Ghosts have always walked there. Now they’re not alone...
In the depths of Edinburgh, an evil presence is released.
Hannah and her colleagues are tour guides who lead their visitors along the spooky, derelict Henderson Close, thrilling them with tales of spectres and murder. For Hannah it is her dream job, but not for long. Who is the mysterious figure that disappears around a corner? What is happening in the old print shop? And who is the little girl with no face?
The legends of Henderson Close are becoming all too real. The Auld De’il is out – and even the spirits are afraid.
FLAME TREE PRESS is the new fiction imprint of Flame Tree Publishing. Launched in 2018 the list brings together brilliant new authors and the more established; the award winners, and exciting, original voices.
About the Author
Q. What is the book about?
A. The story takes place deep underground in the haunted tourist attraction called Henderson Close in Edinburgh’s Old Town. My central character – Hannah – has taken a job there as tour guide and her role is to take parties of visitors along the spooky, twisting streets, telling them old legends of ghosts, plague and interesting characters. All is going well for a short time but then Hannah starts to see things she cannot explain; a mysterious woman standing in the street below her flat - a woman who cannot be there. A slip in time back to the Henderson Close of Victorian times, a little girl with no face. All of a sudden, the legends of Henderson Close are becoming all too real and the worst is yet to come.
Q.When did you first become interested in writing?
A. I have been writing for as long as I can remember. As a child I would make up stories for my dolls to act out, and adapt books I had read into stage plays. I saved up and bought my first typewriter (yes, I’m that ancient!) when I was ten years old.
Q. How did you get involved in fantasy/horror?
A. This goes back to a childhood reading Dennis Wheatley, Sheridan le Fanu and other authors of the genre. At school, I remember the deliciously scared feeling I experienced when we read The Monkey’s Paw by W.W. Jacobs. The amazing thing about that story is that nothing gory actually happens, but when that knock at the door sounds... Oh, the shivers! I loved reading horror and stories that gave me goosebumps so I suppose it was only natural that I would gravitate to writing what I enjoyed the most.
Q. Is there any advice you can give someone starting to write?
A. Firstly, develop the hide of a rhinoceros – you’ll need it. Never argue online – especially with someone who has given you a less than flattering review. You never win those battles and I have seen some writers’ reputations permanently ruined. The main thing though is to produce the best work of which you are capable. The words ‘that’ll do’ should be eliminated from your vocabulary. Be prepared to be ruthless with your own work. If that paragraph doesn’t move the story on or serve some other useful purpose, out it goes. Finally, never, ever give up.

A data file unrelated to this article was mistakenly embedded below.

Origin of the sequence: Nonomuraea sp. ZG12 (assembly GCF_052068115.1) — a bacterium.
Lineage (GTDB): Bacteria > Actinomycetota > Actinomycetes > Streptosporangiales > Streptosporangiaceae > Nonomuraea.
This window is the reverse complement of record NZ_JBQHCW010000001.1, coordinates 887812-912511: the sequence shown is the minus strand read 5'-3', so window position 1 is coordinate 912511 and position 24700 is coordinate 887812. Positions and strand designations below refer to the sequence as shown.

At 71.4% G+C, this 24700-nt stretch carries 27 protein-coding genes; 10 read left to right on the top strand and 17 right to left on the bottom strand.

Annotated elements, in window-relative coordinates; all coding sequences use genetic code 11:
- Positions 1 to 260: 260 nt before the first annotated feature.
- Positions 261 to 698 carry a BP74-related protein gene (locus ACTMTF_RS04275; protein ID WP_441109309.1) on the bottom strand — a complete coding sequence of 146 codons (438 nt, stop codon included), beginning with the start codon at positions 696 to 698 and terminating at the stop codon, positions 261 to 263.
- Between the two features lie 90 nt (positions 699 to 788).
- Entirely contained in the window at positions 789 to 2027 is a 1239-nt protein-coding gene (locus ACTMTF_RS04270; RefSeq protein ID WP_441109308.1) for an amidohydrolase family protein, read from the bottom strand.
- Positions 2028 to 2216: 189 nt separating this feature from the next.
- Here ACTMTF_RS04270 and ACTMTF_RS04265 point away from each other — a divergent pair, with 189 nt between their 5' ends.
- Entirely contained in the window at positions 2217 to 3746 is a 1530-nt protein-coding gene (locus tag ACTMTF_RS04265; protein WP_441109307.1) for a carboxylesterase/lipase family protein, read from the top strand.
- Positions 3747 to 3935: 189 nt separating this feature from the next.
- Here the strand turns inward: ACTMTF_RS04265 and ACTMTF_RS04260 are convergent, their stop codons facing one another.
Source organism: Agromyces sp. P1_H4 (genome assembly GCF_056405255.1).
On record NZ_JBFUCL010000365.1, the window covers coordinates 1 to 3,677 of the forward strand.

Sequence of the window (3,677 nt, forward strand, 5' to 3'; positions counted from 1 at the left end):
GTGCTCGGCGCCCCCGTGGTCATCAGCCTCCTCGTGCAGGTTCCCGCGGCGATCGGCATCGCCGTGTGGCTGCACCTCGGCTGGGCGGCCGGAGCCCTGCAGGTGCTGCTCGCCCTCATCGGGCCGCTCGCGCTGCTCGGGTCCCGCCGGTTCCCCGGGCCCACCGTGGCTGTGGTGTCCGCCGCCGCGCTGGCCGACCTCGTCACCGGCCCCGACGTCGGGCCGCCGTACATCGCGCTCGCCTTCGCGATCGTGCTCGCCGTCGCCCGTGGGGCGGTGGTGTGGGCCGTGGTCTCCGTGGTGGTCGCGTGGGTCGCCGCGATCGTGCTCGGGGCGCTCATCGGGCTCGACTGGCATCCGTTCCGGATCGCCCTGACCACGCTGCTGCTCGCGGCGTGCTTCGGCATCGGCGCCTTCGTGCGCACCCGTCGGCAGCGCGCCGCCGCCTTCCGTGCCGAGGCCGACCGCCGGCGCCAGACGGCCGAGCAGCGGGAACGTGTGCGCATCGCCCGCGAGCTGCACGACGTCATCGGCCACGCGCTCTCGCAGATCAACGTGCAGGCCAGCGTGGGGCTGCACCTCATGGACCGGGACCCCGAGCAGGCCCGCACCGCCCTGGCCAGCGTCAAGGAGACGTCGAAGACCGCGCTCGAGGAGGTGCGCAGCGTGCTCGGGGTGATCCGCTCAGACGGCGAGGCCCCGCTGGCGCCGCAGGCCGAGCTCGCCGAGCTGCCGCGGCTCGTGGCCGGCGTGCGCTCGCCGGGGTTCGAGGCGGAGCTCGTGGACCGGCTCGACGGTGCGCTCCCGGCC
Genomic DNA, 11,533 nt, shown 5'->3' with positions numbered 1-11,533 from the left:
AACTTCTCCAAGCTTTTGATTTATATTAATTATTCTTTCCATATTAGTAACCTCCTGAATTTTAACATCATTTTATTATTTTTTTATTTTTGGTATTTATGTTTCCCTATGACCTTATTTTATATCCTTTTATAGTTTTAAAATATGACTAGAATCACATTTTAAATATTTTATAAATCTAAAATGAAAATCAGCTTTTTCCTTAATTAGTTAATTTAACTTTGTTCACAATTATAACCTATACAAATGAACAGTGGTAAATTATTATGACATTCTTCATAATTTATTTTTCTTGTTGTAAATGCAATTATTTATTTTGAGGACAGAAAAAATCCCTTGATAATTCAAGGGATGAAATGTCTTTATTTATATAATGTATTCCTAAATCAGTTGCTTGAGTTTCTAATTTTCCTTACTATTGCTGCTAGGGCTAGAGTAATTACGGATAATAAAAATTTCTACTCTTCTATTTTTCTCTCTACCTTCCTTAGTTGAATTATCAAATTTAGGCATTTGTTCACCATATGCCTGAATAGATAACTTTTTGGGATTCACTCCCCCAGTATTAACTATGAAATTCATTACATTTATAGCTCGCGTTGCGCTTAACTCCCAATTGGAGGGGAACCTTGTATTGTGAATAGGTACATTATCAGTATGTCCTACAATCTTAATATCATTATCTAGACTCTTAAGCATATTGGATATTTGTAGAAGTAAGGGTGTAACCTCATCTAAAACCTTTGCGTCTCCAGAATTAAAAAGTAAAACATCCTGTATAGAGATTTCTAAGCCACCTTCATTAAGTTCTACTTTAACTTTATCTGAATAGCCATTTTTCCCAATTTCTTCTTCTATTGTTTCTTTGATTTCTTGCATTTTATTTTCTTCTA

Q. Please in your own words write a paragraph about yourself.
A. I live with my long-suffering husband in a haunted 18th century building in North Wales. Fortunately for all concerned, the ghost is friendly and contents herself (she's definitely female) with switching on lights, and attempting to discover how the TV and washing machine work (it's a long story!). Following a varied career in sales, advertising and career guidance, I am now the full time author of a number of paranormal, ghostly and Gothic horror novels, novellas and short stories. My daily walks have so far provided the inspiration for two short stories, a novel and a novella – from twisted trees to… well, it’s amazing what you see down by the river, as it flows through a sleepy rural community. Those with delicate constitutions are advised not to ask!
Q. Where do you write?
A. In a corner of the kitchen. I have my laptop, printer and occasionally a black cat will attempt to add her contribution by stalking across the keyboard.
Q. Did you write in silence, or to any particular music?
A. Silence. I don’t even have a window. I need to be totally immersed in the world I am creating.
Q. Did you find it hard to write? Or harder to edit your own work?
A. That’s an interesting question. First drafts usually come together fairly quickly but then the real writing starts and I typically redraft several times, editing as I go. The hardest bit is when you think you’ve caught all the anomalies, pitfalls, plot holes, inconsistencies and so on, and you have been over it so many times, you lose perspective. That’s the time to put it away for a couple of weeks – or longer – work on something else and then come back to it. The problems leap out at you then and that makes editing easier.
Q. What makes you write even when you’re exhausted?
A. Frequently it is because I’m in the middle of a scene and I don’t want to lose the momentum. In common with many writers, my characters drive the story onwards. I am merely the poor sap that has to hurry to keep up with what they’re saying and doing. I can hardly stop them in mid drama, can I? Even if my eyes are losing focus! It happened a lot with The Haunting of Henderson Close.
Q. What are you writing now?
A. I am working on a story set in Haworth – Bronte country – not far from where I grew up (in Halifax, West Yorkshire). There will be ghosts. There may be Bronte references, and there will definitely be bleak moorland, horizontal rain and the lonely cry of the curlew…